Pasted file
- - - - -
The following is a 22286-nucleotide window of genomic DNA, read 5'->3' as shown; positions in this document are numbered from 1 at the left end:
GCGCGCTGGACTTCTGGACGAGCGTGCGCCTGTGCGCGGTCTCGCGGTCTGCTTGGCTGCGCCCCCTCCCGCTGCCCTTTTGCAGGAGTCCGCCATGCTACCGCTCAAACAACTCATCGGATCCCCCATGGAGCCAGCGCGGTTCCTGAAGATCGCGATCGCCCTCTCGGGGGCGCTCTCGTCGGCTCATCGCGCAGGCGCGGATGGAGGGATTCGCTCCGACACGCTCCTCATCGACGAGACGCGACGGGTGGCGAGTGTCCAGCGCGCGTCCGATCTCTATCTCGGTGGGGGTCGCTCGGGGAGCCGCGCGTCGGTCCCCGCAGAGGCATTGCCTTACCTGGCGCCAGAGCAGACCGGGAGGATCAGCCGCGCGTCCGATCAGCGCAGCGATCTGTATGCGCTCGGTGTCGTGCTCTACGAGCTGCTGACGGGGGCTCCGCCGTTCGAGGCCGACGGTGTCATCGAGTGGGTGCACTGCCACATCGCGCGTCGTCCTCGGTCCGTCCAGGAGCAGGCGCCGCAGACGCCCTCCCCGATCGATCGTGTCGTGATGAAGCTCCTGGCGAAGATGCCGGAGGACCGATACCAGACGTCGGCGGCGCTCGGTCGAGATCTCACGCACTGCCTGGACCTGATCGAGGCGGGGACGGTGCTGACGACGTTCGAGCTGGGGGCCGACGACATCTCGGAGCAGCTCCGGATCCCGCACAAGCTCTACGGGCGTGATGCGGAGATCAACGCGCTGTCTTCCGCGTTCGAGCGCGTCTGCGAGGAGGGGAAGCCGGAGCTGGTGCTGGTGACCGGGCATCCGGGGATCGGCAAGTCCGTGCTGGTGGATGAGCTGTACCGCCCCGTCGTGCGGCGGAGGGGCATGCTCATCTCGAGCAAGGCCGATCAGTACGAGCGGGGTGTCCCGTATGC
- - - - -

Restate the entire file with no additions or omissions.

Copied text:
The following is a 22286-nucleotide window of genomic DNA, read 5'->3' as shown; positions in this document are numbered from 1 at the left end:
GCGCGCTGGACTTCTGGACGAGCGTGCGCCTGTGCGCGGTCTCGCGGTCTGCTTGGCTGCGCCCCCTCCCGCTGCCCTTTTGCAGGAGTCCGCCATGCTACCGCTCAAACAACTCATCGGATCCCCCATGGAGCCAGCGCGGTTCCTGAAGATCGCGATCGCCCTCTCGGGGGCGCTCTCGTCGGCTCATCGCGCAGGCGCGGATGGAGGGATTCGCTCCGACACGCTCCTCATCGACGAGACGCGACGGGTGGCGAGTGTCCAGCGCGCGTCCGATCTCTATCTCGGTGGGGGTCGCTCGGGGAGCCGCGCGTCGGTCCCCGCAGAGGCATTGCCTTACCTGGCGCCAGAGCAGACCGGGAGGATCAGCCGCGCGTCCGATCAGCGCAGCGATCTGTATGCGCTCGGTGTCGTGCTCTACGAGCTGCTGACGGGGGCTCCGCCGTTCGAGGCCGACGGTGTCATCGAGTGGGTGCACTGCCACATCGCGCGTCGTCCTCGGTCCGTCCAGGAGCAGGCGCCGCAGACGCCCTCCCCGATCGATCGTGTCGTGATGAAGCTCCTGGCGAAGATGCCGGAGGACCGATACCAGACGTCGGCGGCGCTCGGTCGAGATCTCACGCACTGCCTGGACCTGATCGAGGCGGGGACGGTGCTGACGACGTTCGAGCTGGGGGCCGACGACATCTCGGAGCAGCTCCGGATCCCGCACAAGCTCTACGGGCGTGATGCGGAGATCAACGCGCTGTCTTCCGCGTTCGAGCGCGTCTGCGAGGAGGGGAAGCCGGAGCTGGTGCTGGTGACCGGGCATCCGGGGATCGGCAAGTCCGTGCTGGTGGATGAGCTGTACCGCCCCGTCGTGCGGCGGAGGGGCATGCTCATCTCGAGCAAGGCCGATCAGTACGAGCGGGGTGTCCCGTATGC